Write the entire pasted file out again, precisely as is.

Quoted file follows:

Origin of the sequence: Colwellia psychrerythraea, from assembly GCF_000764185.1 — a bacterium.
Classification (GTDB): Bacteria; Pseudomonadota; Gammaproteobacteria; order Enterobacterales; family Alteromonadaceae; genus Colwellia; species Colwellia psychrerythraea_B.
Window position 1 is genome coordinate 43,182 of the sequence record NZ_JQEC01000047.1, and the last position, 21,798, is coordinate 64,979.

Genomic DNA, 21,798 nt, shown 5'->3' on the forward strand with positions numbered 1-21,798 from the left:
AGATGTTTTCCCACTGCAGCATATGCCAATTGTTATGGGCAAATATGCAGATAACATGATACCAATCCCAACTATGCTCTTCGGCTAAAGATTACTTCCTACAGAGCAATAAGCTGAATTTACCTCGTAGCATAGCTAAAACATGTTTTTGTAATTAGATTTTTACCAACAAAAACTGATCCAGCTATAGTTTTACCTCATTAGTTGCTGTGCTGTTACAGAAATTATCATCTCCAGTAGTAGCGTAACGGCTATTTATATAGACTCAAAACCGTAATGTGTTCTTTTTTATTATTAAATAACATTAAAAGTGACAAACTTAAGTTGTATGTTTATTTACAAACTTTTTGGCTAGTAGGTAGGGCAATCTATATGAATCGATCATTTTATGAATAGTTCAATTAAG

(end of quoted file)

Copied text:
Origin of the sequence: Colwellia psychrerythraea, from assembly GCF_000764185.1 — a bacterium.
Classification (GTDB): Bacteria; Pseudomonadota; Gammaproteobacteria; order Enterobacterales; family Alteromonadaceae; genus Colwellia; species Colwellia psychrerythraea_B.
Window position 1 is genome coordinate 43,182 of the sequence record NZ_JQEC01000047.1, and the last position, 21,798, is coordinate 64,979.

Genomic DNA, 21,798 nt, shown 5'->3' on the forward strand with positions numbered 1-21,798 from the left:
AGATGTTTTCCCACTGCAGCATATGCCAATTGTTATGGGCAAATATGCAGATAACATGATACCAATCCCAACTATGCTCTTCGGCTAAAGATTACTTCCTACAGAGCAATAAGCTGAATTTACCTCGTAGCATAGCTAAAACATGTTTTTGTAATTAGATTTTTACCAACAAAAACTGATCCAGCTATAGTTTTACCTCATTAGTTGCTGTGCTGTTACAGAAATTATCATCTCCAGTAGTAGCGTAACGGCTATTTATATAGACTCAAAACCGTAATGTGTTCTTTTTTATTATTAAATAACATTAAAAGTGACAAACTTAAGTTGTATGTTTATTTACAAACTTTTTGGCTAGTAGGTAGGGCAATCTATATGAATCGATCATTTTATGAATAGTTCAATTAAG